Last month, at the Winter Olympics, Japanese curler Yumi Suzuki was briefly spotted eating strawberries in between matches.
In a post-game conference, she told the press that the strawberries — a Korean variety — were “surprisingly delicious.” And with this seemingly innocuous comment, she reignited a decades-old dispute between Japan and South Korea over fruit copyrights.
A bitter berry battle
Japan takes a lot of pride in their strawberry cultivation — and according to the country, Korea ripped off their seeds.
According to the WSJ, in the early 1990s, 2 varieties of Japanese strawberry seeds were taken to South Korea, and immediately gained popularity there. Over time, Korean farmers developed their own hybrids of the Japanese seeds and started claiming the strawberries as their own.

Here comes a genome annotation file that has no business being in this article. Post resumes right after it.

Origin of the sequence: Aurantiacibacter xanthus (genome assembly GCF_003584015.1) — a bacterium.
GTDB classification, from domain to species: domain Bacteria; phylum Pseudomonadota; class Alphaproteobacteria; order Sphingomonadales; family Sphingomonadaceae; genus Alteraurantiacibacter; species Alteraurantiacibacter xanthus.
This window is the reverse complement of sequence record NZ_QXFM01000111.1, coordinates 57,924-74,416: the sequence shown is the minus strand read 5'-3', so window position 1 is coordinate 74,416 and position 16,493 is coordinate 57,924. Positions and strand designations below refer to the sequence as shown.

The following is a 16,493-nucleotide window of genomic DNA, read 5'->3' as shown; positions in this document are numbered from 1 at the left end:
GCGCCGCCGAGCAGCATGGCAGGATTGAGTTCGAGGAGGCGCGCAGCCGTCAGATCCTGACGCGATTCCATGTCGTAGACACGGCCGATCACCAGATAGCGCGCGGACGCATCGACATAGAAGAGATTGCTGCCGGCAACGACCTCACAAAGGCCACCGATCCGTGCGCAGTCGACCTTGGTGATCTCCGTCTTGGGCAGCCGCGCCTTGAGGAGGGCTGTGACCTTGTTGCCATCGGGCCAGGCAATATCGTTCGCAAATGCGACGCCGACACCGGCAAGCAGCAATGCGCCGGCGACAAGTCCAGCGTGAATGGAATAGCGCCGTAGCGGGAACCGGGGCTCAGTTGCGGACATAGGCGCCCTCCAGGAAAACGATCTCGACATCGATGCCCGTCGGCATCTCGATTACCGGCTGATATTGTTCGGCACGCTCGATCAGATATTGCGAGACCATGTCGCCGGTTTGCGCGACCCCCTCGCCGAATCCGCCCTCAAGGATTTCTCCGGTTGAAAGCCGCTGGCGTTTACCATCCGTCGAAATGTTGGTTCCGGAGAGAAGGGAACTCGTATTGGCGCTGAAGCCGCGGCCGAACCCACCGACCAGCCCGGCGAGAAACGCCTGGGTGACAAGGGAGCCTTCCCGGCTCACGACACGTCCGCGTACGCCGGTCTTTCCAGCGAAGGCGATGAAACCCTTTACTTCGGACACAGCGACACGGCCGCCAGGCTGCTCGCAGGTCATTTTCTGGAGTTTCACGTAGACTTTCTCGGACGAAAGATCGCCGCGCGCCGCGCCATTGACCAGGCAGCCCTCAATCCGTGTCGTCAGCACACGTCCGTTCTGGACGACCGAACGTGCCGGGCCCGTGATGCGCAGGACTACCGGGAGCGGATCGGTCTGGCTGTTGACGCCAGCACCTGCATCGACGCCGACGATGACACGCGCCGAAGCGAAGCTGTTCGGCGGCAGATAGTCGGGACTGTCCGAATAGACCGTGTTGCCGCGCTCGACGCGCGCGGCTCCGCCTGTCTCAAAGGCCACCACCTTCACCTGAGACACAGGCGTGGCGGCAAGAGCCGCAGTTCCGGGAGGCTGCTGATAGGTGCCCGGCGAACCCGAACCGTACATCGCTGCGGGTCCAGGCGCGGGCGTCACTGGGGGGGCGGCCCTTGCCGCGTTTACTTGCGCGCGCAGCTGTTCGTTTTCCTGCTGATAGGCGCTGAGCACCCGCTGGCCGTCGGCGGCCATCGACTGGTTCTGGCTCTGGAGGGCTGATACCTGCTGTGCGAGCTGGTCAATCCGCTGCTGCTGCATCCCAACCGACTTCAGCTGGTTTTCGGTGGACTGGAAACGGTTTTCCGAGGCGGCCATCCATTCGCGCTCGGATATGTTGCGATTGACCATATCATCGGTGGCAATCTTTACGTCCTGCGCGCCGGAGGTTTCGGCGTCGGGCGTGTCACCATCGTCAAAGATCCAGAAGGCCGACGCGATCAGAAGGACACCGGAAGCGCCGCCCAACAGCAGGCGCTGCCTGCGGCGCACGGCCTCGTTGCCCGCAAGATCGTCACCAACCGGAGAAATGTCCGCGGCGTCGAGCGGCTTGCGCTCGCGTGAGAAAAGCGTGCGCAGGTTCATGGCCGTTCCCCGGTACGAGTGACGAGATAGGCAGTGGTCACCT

In Japan, this has been a great source of consternation: The government estimates these “plagiarized” strawberries cost their farmers $38m per year and contend that Korea is stifling its produce exports.
The bigger trade war
In recent years, Japan has blamed South Korea for the decline of their international dominance in the electronics and auto industries. In a competitive Asian trade market, Japan has watched Korea earn an increasingly larger share of the business.
That goes for strawberries, too. In 2017, Korea exported $44m worth of the fruits to Japan’s $17m, thanks largely to sales that tripled between 2000 and 2014.
Of course, there’s a twist: The strawberries that Japan claims as its own actually originated in Holland.